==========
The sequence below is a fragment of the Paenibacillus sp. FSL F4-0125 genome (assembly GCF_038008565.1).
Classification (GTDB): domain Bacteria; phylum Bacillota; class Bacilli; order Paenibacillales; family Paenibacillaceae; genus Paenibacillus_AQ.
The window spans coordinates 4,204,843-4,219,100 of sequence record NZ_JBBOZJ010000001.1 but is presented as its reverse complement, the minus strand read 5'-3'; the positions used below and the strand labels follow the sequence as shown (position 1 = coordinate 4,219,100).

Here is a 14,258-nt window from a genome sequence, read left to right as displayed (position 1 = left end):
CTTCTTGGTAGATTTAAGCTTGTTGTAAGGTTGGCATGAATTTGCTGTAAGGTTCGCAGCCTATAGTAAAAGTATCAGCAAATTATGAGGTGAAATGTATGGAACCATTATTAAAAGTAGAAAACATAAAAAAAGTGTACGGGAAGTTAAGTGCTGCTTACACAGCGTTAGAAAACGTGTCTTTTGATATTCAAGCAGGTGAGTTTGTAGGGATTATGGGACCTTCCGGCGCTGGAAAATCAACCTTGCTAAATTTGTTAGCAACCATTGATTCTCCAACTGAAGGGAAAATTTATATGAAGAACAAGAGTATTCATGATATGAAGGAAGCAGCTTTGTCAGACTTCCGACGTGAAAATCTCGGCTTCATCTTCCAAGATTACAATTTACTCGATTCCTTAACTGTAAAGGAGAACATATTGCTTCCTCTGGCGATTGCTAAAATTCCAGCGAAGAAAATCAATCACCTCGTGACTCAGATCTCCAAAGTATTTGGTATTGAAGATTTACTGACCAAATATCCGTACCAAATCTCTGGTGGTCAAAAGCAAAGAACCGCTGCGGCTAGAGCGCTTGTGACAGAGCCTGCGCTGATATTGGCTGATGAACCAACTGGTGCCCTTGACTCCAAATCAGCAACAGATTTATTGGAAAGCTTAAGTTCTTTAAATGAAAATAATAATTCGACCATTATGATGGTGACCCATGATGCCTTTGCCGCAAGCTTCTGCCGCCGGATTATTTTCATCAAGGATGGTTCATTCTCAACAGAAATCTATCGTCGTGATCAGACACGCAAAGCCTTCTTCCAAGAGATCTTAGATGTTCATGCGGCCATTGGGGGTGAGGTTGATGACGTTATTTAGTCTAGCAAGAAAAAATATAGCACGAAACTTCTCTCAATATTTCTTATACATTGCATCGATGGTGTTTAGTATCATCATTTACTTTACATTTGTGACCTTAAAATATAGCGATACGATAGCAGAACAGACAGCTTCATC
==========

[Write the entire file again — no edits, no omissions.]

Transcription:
The sequence below is a fragment of the Paenibacillus sp. FSL F4-0125 genome (assembly GCF_038008565.1).
Classification (GTDB): domain Bacteria; phylum Bacillota; class Bacilli; order Paenibacillales; family Paenibacillaceae; genus Paenibacillus_AQ.
The window spans coordinates 4,204,843-4,219,100 of sequence record NZ_JBBOZJ010000001.1 but is presented as its reverse complement, the minus strand read 5'-3'; the positions used below and the strand labels follow the sequence as shown (position 1 = coordinate 4,219,100).

Here is a 14,258-nt window from a genome sequence, read left to right as displayed (position 1 = left end):
CTTCTTGGTAGATTTAAGCTTGTTGTAAGGTTGGCATGAATTTGCTGTAAGGTTCGCAGCCTATAGTAAAAGTATCAGCAAATTATGAGGTGAAATGTATGGAACCATTATTAAAAGTAGAAAACATAAAAAAAGTGTACGGGAAGTTAAGTGCTGCTTACACAGCGTTAGAAAACGTGTCTTTTGATATTCAAGCAGGTGAGTTTGTAGGGATTATGGGACCTTCCGGCGCTGGAAAATCAACCTTGCTAAATTTGTTAGCAACCATTGATTCTCCAACTGAAGGGAAAATTTATATGAAGAACAAGAGTATTCATGATATGAAGGAAGCAGCTTTGTCAGACTTCCGACGTGAAAATCTCGGCTTCATCTTCCAAGATTACAATTTACTCGATTCCTTAACTGTAAAGGAGAACATATTGCTTCCTCTGGCGATTGCTAAAATTCCAGCGAAGAAAATCAATCACCTCGTGACTCAGATCTCCAAAGTATTTGGTATTGAAGATTTACTGACCAAATATCCGTACCAAATCTCTGGTGGTCAAAAGCAAAGAACCGCTGCGGCTAGAGCGCTTGTGACAGAGCCTGCGCTGATATTGGCTGATGAACCAACTGGTGCCCTTGACTCCAAATCAGCAACAGATTTATTGGAAAGCTTAAGTTCTTTAAATGAAAATAATAATTCGACCATTATGATGGTGACCCATGATGCCTTTGCCGCAAGCTTCTGCCGCCGGATTATTTTCATCAAGGATGGTTCATTCTCAACAGAAATCTATCGTCGTGATCAGACACGCAAAGCCTTCTTCCAAGAGATCTTAGATGTTCATGCGGCCATTGGGGGTGAGGTTGATGACGTTATTTAGTCTAGCAAGAAAAAATATAGCACGAAACTTCTCTCAATATTTCTTATACATTGCATCGATGGTGTTTAGTATCATCATTTACTTTACATTTGTGACCTTAAAATATAGCGATACGATAGCAGAACAGACAGCTTCATC